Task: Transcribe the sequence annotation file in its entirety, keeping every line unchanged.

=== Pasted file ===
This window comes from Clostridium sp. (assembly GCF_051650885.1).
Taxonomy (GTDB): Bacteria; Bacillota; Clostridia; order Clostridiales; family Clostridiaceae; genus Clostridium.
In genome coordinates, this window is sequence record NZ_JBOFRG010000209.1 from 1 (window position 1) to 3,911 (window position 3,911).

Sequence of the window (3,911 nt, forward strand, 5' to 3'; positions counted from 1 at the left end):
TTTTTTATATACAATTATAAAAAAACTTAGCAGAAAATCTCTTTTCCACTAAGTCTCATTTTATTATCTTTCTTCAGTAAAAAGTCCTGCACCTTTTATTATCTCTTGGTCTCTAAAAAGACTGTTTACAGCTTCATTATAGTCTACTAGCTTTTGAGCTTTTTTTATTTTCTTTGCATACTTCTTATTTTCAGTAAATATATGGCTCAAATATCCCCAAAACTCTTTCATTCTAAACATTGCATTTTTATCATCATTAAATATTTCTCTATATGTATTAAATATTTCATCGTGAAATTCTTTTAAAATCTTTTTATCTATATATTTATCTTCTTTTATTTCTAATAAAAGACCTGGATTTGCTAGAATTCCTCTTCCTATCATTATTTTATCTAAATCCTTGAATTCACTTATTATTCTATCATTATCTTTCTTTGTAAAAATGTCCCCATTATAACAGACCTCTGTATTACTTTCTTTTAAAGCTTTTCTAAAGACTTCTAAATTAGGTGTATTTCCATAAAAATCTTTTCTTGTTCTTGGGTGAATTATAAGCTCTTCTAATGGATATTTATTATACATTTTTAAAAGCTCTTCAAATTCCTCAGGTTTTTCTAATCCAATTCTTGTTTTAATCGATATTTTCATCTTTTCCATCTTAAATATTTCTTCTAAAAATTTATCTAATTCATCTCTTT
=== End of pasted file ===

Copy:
This window comes from Clostridium sp. (assembly GCF_051650885.1).
Taxonomy (GTDB): Bacteria; Bacillota; Clostridia; order Clostridiales; family Clostridiaceae; genus Clostridium.
In genome coordinates, this window is sequence record NZ_JBOFRG010000209.1 from 1 (window position 1) to 3,911 (window position 3,911).

Sequence of the window (3,911 nt, forward strand, 5' to 3'; positions counted from 1 at the left end):
TTTTTTATATACAATTATAAAAAAACTTAGCAGAAAATCTCTTTTCCACTAAGTCTCATTTTATTATCTTTCTTCAGTAAAAAGTCCTGCACCTTTTATTATCTCTTGGTCTCTAAAAAGACTGTTTACAGCTTCATTATAGTCTACTAGCTTTTGAGCTTTTTTTATTTTCTTTGCATACTTCTTATTTTCAGTAAATATATGGCTCAAATATCCCCAAAACTCTTTCATTCTAAACATTGCATTTTTATCATCATTAAATATTTCTCTATATGTATTAAATATTTCATCGTGAAATTCTTTTAAAATCTTTTTATCTATATATTTATCTTCTTTTATTTCTAATAAAAGACCTGGATTTGCTAGAATTCCTCTTCCTATCATTATTTTATCTAAATCCTTGAATTCACTTATTATTCTATCATTATCTTTCTTTGTAAAAATGTCCCCATTATAACAGACCTCTGTATTACTTTCTTTTAAAGCTTTTCTAAAGACTTCTAAATTAGGTGTATTTCCATAAAAATCTTTTCTTGTTCTTGGGTGAATTATAAGCTCTTCTAATGGATATTTATTATACATTTTTAAAAGCTCTTCAAATTCCTCAGGTTTTTCTAATCCAATTCTTGTTTTAATCGATATTTTCATCTTTTCCATCTTAAATATTTCTTCTAAAAATTTATCTAATTCATCTCTTT